The UN human rights chief on Friday called on Belarus to end its “systematic crackdown” on critics and immediately release those detained for political reasons, saying some violations could amount to crimes against humanity.
Volker Türk’s comments came as his office released a new report documenting violations of international law such as unlawful killings, torture, sexual assaults and the deprivation of the right to freedom of expression and association. The report is based on interviews with more than 200 victims and witnesses and other sources.
“Our report paints an unacceptable picture of impunity and almost total destruction of civic space and fundamental freedoms in Belarus,” Türk said in a statement, calling on the government in Minsk to put an end to “this mass repression” and to investigate impartial to ensure accountability.
Critics say the crackdown continues and rights advocates in Belarus raised the alarm on Tuesday over a new heavy-handed crackdown on dissent by the authoritarian government that has seen more than 100 people arrested in a week.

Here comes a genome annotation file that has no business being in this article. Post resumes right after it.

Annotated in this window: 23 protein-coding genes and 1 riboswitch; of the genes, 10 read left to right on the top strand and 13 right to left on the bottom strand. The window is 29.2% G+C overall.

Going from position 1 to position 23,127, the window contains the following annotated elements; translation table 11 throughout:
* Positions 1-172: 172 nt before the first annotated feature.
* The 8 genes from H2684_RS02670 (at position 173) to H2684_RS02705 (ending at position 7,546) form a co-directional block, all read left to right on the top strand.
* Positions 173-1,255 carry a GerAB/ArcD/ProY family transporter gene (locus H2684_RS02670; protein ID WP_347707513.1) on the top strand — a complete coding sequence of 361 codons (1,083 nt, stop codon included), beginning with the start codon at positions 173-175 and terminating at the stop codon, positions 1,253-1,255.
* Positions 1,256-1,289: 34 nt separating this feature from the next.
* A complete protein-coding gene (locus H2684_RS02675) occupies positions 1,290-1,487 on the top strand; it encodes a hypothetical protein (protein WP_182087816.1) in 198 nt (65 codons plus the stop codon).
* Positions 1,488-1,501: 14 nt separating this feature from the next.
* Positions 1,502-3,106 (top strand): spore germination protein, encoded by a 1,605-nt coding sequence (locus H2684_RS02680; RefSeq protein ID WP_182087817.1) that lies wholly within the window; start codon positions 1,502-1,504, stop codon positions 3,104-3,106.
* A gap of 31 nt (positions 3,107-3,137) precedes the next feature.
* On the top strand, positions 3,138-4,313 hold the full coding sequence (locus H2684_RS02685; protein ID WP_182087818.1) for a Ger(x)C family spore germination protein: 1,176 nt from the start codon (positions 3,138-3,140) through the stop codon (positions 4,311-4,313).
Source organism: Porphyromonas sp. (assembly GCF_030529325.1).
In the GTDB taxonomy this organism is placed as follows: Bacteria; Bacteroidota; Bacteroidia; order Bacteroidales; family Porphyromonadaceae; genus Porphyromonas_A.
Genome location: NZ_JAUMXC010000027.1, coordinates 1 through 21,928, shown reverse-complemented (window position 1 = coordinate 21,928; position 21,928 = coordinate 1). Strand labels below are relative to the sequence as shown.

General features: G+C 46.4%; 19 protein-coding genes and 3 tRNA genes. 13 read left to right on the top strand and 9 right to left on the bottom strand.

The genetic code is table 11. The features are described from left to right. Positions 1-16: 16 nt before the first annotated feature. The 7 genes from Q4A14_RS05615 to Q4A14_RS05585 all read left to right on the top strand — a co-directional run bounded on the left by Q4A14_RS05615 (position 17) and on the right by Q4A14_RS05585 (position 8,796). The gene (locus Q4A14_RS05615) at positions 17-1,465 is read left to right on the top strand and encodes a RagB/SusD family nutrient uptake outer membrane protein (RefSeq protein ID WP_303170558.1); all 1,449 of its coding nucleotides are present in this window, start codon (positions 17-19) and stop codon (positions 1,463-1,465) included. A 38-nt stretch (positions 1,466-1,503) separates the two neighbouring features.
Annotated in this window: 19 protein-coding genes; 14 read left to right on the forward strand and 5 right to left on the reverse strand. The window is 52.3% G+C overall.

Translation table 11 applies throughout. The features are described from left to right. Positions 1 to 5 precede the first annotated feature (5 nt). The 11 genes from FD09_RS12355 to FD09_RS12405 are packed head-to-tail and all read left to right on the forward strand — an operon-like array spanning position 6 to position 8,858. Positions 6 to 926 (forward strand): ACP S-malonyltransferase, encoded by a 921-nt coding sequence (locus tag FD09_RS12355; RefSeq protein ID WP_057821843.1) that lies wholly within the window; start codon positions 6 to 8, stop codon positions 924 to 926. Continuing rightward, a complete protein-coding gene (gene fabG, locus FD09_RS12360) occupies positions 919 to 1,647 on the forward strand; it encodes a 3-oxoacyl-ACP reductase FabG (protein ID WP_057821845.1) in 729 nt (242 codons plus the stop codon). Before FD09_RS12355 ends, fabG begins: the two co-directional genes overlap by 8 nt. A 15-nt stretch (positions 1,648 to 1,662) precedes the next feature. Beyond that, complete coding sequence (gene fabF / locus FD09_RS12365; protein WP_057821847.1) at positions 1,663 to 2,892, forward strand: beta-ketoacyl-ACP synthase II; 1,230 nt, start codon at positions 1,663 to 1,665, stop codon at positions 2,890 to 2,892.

Authorities have targeted opposition activists, journalists, health workers, members of shooting sports clubs and people who work with drones, according to Viasna, Belarus’ oldest and most prominent rights group.
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The UN report pointed to the beatings of thousands of peaceful protesters in August 2020 – the largest demonstrations ever in the country – following a widely contested election that gave authoritarian President Alexander Lukashenko another term.
He lamented more than a dozen legislative amendments adopted in the past two years that target political activists and opponents and said nearly 1,500 people were currently detained on “politically motivated charges”. Nearly 800 non-government groups were shut down last month, the report said.
A Belarusian court on Friday sentenced the editor-in-chief and chief editor of Tut.By – the country’s leading independent news site until authorities shut it down last year – to 12 years in prison on charges of damaged national security and inciting hatred. Another court sentenced two independent political analysts to 10 years after being convicted of similar charges.
The conviction of the two Tut.By journalists “is the latest attempt by the regime to kill honest journalism in Belarus,” said exiled opposition leader Sviatlana Tsikhanouskaya.
Lukashenko, a longtime ally of Russian President Vladimir Putin who supported the Russian invasion of Ukraine, has ruled the former Soviet country since 1994.